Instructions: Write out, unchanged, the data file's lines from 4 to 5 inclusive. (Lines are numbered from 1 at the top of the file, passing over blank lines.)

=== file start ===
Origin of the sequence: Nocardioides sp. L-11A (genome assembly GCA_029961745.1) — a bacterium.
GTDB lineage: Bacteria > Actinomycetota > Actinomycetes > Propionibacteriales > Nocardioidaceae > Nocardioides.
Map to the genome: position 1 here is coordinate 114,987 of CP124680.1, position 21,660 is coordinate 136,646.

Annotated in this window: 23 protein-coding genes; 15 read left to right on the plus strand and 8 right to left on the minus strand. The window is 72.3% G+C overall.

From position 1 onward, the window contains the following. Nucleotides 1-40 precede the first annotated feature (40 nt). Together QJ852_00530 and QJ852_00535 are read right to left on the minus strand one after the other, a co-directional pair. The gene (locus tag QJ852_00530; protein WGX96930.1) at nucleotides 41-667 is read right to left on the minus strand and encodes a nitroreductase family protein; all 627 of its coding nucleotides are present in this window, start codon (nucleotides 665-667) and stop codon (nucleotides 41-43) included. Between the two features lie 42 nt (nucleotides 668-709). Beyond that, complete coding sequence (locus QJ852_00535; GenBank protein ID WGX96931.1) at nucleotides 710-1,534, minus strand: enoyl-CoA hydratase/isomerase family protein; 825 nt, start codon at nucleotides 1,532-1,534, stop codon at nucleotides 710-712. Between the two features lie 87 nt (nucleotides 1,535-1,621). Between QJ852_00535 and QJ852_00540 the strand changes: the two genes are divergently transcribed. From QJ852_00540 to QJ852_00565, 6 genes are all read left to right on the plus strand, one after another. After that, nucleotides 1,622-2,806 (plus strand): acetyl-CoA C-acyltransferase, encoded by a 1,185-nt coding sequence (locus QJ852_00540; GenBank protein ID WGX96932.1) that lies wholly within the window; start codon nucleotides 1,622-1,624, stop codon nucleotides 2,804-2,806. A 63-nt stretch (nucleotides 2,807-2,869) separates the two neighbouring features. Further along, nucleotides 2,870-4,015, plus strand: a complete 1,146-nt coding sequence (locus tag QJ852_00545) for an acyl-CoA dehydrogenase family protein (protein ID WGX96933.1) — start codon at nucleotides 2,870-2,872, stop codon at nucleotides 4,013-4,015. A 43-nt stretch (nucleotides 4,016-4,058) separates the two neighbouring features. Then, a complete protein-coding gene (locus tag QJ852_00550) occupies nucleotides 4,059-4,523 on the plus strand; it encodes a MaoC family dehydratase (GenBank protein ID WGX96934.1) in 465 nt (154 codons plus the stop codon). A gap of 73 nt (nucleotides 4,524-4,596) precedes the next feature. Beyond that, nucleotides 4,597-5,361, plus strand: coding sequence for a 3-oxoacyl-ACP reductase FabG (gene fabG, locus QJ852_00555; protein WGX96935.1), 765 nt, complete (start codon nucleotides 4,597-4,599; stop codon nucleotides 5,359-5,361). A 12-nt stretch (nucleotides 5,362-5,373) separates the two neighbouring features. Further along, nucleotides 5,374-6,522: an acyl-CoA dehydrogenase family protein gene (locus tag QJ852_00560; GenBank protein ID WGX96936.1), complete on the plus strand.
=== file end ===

Annotated in this window: 23 protein-coding genes; 15 read left to right on the plus strand and 8 right to left on the minus strand. The window is 72.3% G+C overall.

From position 1 onward, the window contains the following. Nucleotides 1-40 precede the first annotated feature (40 nt). Together QJ852_00530 and QJ852_00535 are read right to left on the minus strand one after the other, a co-directional pair. The gene (locus tag QJ852_00530; protein WGX96930.1) at nucleotides 41-667 is read right to left on the minus strand and encodes a nitroreductase family protein; all 627 of its coding nucleotides are present in this window, start codon (nucleotides 665-667) and stop codon (nucleotides 41-43) included. Between the two features lie 42 nt (nucleotides 668-709). Beyond that, complete coding sequence (locus QJ852_00535; GenBank protein ID WGX96931.1) at nucleotides 710-1,534, minus strand: enoyl-CoA hydratase/isomerase family protein; 825 nt, start codon at nucleotides 1,532-1,534, stop codon at nucleotides 710-712. Between the two features lie 87 nt (nucleotides 1,535-1,621). Between QJ852_00535 and QJ852_00540 the strand changes: the two genes are divergently transcribed. From QJ852_00540 to QJ852_00565, 6 genes are all read left to right on the plus strand, one after another. After that, nucleotides 1,622-2,806 (plus strand): acetyl-CoA C-acyltransferase, encoded by a 1,185-nt coding sequence (locus QJ852_00540; GenBank protein ID WGX96932.1) that lies wholly within the window; start codon nucleotides 1,622-1,624, stop codon nucleotides 2,804-2,806. A 63-nt stretch (nucleotides 2,807-2,869) separates the two neighbouring features. Further along, nucleotides 2,870-4,015, plus strand: a complete 1,146-nt coding sequence (locus tag QJ852_00545) for an acyl-CoA dehydrogenase family protein (protein ID WGX96933.1) — start codon at nucleotides 2,870-2,872, stop codon at nucleotides 4,013-4,015. A 43-nt stretch (nucleotides 4,016-4,058) separates the two neighbouring features. Then, a complete protein-coding gene (locus tag QJ852_00550) occupies nucleotides 4,059-4,523 on the plus strand; it encodes a MaoC family dehydratase (GenBank protein ID WGX96934.1) in 465 nt (154 codons plus the stop codon). A gap of 73 nt (nucleotides 4,524-4,596) precedes the next feature. Beyond that, nucleotides 4,597-5,361, plus strand: coding sequence for a 3-oxoacyl-ACP reductase FabG (gene fabG, locus QJ852_00555; protein WGX96935.1), 765 nt, complete (start codon nucleotides 4,597-4,599; stop codon nucleotides 5,359-5,361). A 12-nt stretch (nucleotides 5,362-5,373) separates the two neighbouring features. Further along, nucleotides 5,374-6,522: an acyl-CoA dehydrogenase family protein gene (locus tag QJ852_00560; GenBank protein ID WGX96936.1), complete on the plus strand.